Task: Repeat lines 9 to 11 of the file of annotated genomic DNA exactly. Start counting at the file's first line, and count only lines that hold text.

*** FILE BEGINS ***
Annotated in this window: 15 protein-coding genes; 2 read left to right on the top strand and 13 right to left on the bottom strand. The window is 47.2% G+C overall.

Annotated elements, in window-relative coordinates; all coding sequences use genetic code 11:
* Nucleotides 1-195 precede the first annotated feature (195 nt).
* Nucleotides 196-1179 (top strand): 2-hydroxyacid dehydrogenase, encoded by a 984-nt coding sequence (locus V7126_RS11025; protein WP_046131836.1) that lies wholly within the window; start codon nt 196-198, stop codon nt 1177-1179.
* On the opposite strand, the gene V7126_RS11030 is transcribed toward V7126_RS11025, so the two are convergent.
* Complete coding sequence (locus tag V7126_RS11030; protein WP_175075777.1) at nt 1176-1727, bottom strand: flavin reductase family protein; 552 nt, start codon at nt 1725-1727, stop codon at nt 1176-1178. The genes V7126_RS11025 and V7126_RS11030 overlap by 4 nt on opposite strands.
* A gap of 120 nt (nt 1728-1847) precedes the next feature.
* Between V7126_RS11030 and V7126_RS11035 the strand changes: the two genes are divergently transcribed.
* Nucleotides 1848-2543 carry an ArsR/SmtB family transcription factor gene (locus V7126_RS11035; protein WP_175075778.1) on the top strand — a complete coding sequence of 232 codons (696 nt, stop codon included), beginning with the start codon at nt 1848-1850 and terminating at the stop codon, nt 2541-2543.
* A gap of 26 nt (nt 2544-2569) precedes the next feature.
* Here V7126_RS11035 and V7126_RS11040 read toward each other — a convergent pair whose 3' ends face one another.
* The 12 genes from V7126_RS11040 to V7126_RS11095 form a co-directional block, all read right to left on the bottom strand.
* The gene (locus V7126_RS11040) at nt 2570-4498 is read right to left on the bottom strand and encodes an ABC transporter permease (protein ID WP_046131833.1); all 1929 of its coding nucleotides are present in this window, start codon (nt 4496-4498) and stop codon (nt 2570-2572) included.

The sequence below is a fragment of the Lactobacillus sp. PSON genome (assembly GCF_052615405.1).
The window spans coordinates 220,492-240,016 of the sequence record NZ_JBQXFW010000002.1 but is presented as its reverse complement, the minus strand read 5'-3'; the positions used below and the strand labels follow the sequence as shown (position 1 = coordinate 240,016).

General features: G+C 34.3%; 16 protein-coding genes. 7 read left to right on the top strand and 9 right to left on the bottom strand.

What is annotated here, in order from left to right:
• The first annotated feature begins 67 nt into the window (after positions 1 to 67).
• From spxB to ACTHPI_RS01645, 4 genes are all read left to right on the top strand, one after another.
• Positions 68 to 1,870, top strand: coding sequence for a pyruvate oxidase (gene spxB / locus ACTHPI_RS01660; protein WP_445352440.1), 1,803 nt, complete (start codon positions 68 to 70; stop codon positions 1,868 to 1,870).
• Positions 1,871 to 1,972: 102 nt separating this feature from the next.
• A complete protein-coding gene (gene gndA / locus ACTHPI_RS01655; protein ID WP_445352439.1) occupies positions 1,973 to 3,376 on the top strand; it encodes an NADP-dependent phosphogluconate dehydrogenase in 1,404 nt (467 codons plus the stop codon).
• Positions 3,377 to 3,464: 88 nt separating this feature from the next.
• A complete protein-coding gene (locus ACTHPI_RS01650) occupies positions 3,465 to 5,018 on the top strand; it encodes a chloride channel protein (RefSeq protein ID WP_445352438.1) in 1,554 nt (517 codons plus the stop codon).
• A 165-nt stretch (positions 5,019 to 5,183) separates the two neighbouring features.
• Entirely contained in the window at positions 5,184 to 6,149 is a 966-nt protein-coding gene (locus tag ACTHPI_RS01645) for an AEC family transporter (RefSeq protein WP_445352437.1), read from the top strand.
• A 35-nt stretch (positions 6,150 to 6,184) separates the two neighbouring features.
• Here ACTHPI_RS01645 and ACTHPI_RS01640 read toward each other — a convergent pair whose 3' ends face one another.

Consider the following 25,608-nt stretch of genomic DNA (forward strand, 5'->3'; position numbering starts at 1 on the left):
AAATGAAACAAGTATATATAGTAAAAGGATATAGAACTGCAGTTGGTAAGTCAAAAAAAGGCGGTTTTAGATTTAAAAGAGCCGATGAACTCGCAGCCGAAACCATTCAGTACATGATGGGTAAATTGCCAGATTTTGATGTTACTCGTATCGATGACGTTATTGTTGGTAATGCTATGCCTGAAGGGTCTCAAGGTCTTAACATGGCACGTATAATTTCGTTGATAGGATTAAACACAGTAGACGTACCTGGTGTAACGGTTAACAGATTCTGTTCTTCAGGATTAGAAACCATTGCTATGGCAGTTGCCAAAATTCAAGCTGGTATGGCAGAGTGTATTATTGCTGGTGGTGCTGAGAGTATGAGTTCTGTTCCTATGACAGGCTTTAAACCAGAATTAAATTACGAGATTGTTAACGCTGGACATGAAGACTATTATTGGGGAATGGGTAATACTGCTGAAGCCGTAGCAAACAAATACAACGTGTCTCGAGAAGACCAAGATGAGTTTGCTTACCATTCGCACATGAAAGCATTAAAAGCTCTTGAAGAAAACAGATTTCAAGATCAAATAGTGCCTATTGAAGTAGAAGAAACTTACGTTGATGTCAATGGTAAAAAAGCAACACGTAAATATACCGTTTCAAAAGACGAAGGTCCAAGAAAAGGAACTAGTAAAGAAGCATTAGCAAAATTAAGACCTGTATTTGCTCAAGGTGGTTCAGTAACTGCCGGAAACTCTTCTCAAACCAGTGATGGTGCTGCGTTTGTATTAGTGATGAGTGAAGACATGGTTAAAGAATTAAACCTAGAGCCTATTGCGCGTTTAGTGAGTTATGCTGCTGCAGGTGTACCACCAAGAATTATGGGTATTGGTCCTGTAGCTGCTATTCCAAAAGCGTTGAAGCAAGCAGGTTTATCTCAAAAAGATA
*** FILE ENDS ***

* Nucleotides 1848-2543 carry an ArsR/SmtB family transcription factor gene (locus V7126_RS11035; protein WP_175075778.1) on the top strand — a complete coding sequence of 232 codons (696 nt, stop codon included), beginning with the start codon at nt 1848-1850 and terminating at the stop codon, nt 2541-2543.
* A gap of 26 nt (nt 2544-2569) precedes the next feature.
* Here V7126_RS11035 and V7126_RS11040 read toward each other — a convergent pair whose 3' ends face one another.